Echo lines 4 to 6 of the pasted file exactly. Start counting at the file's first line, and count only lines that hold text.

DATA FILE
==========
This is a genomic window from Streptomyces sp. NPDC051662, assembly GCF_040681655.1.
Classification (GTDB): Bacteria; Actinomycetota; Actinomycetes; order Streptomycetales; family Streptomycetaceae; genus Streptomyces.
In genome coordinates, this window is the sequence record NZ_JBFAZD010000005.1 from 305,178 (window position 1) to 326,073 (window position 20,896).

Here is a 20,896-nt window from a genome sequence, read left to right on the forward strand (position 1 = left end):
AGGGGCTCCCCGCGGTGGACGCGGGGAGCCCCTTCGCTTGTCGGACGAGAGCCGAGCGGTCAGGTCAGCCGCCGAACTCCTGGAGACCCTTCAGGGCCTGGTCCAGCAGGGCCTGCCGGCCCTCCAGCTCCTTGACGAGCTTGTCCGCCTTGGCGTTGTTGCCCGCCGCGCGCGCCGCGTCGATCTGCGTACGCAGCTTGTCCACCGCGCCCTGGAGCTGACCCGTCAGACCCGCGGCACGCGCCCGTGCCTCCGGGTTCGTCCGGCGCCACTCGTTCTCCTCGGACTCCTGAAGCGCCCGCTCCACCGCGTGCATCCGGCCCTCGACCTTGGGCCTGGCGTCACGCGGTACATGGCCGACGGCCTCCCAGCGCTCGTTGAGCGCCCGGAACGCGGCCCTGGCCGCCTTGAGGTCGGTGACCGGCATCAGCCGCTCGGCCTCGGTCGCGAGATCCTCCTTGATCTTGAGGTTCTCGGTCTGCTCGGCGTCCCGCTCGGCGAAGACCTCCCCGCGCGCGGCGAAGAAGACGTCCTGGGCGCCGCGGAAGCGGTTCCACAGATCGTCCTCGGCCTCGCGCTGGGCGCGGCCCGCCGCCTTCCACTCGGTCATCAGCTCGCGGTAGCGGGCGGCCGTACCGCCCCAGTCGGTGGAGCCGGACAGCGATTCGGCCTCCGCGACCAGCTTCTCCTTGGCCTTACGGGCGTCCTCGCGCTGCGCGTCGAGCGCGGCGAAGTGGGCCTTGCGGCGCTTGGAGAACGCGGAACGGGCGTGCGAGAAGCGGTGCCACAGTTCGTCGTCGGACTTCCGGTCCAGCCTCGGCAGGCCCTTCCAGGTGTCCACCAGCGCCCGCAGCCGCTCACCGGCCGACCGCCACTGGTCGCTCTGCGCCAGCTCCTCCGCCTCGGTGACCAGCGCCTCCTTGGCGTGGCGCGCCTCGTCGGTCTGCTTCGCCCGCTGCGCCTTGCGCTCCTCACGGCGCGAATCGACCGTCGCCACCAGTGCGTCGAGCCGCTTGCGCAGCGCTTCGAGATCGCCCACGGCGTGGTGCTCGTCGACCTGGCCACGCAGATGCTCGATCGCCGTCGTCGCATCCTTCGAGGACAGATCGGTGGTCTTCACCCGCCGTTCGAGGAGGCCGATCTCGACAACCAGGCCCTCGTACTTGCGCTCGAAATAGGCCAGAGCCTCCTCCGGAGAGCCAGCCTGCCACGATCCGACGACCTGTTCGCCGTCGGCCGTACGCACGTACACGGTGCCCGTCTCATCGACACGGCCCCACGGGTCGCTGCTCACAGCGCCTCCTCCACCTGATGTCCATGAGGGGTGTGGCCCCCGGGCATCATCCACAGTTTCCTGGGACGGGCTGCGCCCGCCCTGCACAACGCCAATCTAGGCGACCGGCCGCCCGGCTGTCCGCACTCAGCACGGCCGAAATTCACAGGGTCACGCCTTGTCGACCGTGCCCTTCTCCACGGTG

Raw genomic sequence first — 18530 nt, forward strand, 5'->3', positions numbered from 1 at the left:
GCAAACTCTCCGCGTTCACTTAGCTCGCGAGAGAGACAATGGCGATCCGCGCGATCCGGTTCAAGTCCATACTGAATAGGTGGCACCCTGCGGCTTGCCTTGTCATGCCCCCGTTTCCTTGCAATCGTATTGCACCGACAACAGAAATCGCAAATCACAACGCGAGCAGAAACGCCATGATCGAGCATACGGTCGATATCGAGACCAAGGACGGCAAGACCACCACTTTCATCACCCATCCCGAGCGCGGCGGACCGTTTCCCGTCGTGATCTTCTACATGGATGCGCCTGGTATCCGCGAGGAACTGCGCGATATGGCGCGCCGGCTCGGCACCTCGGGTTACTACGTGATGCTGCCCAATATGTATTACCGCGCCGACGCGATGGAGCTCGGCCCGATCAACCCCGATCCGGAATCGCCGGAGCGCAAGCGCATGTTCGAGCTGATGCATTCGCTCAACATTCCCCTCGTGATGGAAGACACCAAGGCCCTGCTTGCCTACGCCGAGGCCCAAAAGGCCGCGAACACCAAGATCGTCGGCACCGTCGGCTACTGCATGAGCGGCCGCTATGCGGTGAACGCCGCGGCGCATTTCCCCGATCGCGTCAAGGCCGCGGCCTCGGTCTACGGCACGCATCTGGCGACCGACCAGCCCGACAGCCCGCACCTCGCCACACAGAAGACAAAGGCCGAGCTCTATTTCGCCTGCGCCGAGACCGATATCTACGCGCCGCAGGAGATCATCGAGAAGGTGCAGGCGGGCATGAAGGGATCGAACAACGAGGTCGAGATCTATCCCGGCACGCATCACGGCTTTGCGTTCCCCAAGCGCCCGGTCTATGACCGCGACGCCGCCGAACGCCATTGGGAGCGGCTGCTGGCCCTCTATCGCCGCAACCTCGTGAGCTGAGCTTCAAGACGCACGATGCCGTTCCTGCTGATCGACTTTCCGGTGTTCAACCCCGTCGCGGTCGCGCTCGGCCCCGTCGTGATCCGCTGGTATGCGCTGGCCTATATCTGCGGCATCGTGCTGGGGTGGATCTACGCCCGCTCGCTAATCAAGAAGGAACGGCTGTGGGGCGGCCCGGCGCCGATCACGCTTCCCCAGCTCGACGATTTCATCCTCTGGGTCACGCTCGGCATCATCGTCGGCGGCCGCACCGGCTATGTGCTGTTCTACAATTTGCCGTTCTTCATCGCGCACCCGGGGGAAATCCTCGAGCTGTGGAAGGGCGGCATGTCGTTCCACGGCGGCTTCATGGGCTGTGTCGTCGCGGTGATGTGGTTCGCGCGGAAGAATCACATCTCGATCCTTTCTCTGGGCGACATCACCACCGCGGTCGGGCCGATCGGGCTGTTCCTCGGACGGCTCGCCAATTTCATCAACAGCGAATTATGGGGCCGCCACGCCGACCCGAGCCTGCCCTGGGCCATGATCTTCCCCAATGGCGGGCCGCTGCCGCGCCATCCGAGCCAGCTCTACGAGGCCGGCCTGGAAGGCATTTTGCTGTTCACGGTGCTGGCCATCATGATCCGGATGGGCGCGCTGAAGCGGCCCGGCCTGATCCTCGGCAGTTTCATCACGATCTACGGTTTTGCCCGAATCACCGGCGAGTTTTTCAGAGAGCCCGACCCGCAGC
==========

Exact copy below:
Here is a 20,896-nt window from a genome sequence, read left to right on the forward strand (position 1 = left end):
AGGGGCTCCCCGCGGTGGACGCGGGGAGCCCCTTCGCTTGTCGGACGAGAGCCGAGCGGTCAGGTCAGCCGCCGAACTCCTGGAGACCCTTCAGGGCCTGGTCCAGCAGGGCCTGCCGGCCCTCCAGCTCCTTGACGAGCTTGTCCGCCTTGGCGTTGTTGCCCGCCGCGCGCGCCGCGTCGATCTGCGTACGCAGCTTGTCCACCGCGCCCTGGAGCTGACCCGTCAGACCCGCGGCACGCGCCCGTGCCTCCGGGTTCGTCCGGCGCCACTCGTTCTCCTCGGACTCCTGAAGCGCCCGCTCCACCGCGTGCATCCGGCCCTCGACCTTGGGCCTGGCGTCACGCGGTACATGGCCGACGGCCTCCCAGCGCTCGTTGAGCGCCCGGAACGCGGCCCTGGCCGCCTTGAGGTCGGTGACCGGCATCAGCCGCTCGGCCTCGGTCGCGAGATCCTCCTTGATCTTGAGGTTCTCGGTCTGCTCGGCGTCCCGCTCGGCGAAGACCTCCCCGCGCGCGGCGAAGAAGACGTCCTGGGCGCCGCGGAAGCGGTTCCACAGATCGTCCTCGGCCTCGCGCTGGGCGCGGCCCGCCGCCTTCCACTCGGTCATCAGCTCGCGGTAGCGGGCGGCCGTACCGCCCCAGTCGGTGGAGCCGGACAGCGATTCGGCCTCCGCGACCAGCTTCTCCTTGGCCTTACGGGCGTCCTCGCGCTGCGCGTCGAGCGCGGCGAAGTGGGCCTTGCGGCGCTTGGAGAACGCGGAACGGGCGTGCGAGAAGCGGTGCCACAGTTCGTCGTCGGACTTCCGGTCCAGCCTCGGCAGGCCCTTCCAGGTGTCCACCAGCGCCCGCAGCCGCTCACCGGCCGACCGCCACTGGTCGCTCTGCGCCAGCTCCTCCGCCTCGGTGACCAGCGCCTCCTTGGCGTGGCGCGCCTCGTCGGTCTGCTTCGCCCGCTGCGCCTTGCGCTCCTCACGGCGCGAATCGACCGTCGCCACCAGTGCGTCGAGCCGCTTGCGCAGCGCTTCGAGATCGCCCACGGCGTGGTGCTCGTCGACCTGGCCACGCAGATGCTCGATCGCCGTCGTCGCATCCTTCGAGGACAGATCGGTGGTCTTCACCCGCCGTTCGAGGAGGCCGATCTCGACAACCAGGCCCTCGTACTTGCGCTCGAAATAGGCCAGAGCCTCCTCCGGAGAGCCAGCCTGCCACGATCCGACGACCTGTTCGCCGTCGGCCGTACGCACGTACACGGTGCCCGTCTCATCGACACGGCCCCACGGGTCGCTGCTCACAGCGCCTCCTCCACCTGATGTCCATGAGGGGTGTGGCCCCCGGGCATCATCCACAGTTTCCTGGGACGGGCTGCGCCCGCCCTGCACAACGCCAATCTAGGCGACCGGCCGCCCGGCTGTCCGCACTCAGCACGGCCGAAATTCACAGGGTCACGCCTTGTCGACCGTGCCCTTCTCCACGGTG

Raw genomic sequence first — 18530 nt, forward strand, 5'->3', positions numbered from 1 at the left: